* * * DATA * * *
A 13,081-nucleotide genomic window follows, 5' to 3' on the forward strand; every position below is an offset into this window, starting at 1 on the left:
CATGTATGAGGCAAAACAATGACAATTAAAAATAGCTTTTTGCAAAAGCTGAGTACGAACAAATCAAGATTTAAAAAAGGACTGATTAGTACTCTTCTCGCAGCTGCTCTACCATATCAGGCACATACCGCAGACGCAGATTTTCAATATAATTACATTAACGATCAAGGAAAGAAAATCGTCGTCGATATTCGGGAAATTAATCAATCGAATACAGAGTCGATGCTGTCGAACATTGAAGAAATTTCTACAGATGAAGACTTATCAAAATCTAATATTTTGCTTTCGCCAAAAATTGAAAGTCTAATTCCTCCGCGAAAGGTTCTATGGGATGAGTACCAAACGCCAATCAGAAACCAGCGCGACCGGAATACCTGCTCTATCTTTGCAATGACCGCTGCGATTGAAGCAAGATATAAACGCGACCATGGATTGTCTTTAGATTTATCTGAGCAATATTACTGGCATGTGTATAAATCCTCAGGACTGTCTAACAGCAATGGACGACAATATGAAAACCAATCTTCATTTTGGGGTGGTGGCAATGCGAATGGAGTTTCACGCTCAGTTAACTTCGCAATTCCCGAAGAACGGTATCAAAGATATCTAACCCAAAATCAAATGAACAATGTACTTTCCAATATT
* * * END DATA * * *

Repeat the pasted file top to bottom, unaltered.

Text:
A 13,081-nucleotide genomic window follows, 5' to 3' on the forward strand; every position below is an offset into this window, starting at 1 on the left:
CATGTATGAGGCAAAACAATGACAATTAAAAATAGCTTTTTGCAAAAGCTGAGTACGAACAAATCAAGATTTAAAAAAGGACTGATTAGTACTCTTCTCGCAGCTGCTCTACCATATCAGGCACATACCGCAGACGCAGATTTTCAATATAATTACATTAACGATCAAGGAAAGAAAATCGTCGTCGATATTCGGGAAATTAATCAATCGAATACAGAGTCGATGCTGTCGAACATTGAAGAAATTTCTACAGATGAAGACTTATCAAAATCTAATATTTTGCTTTCGCCAAAAATTGAAAGTCTAATTCCTCCGCGAAAGGTTCTATGGGATGAGTACCAAACGCCAATCAGAAACCAGCGCGACCGGAATACCTGCTCTATCTTTGCAATGACCGCTGCGATTGAAGCAAGATATAAACGCGACCATGGATTGTCTTTAGATTTATCTGAGCAATATTACTGGCATGTGTATAAATCCTCAGGACTGTCTAACAGCAATGGACGACAATATGAAAACCAATCTTCATTTTGGGGTGGTGGCAATGCGAATGGAGTTTCACGCTCAGTTAACTTCGCAATTCCCGAAGAACGGTATCAAAGATATCTAACCCAAAATCAAATGAACAATGTACTTTCCAATATT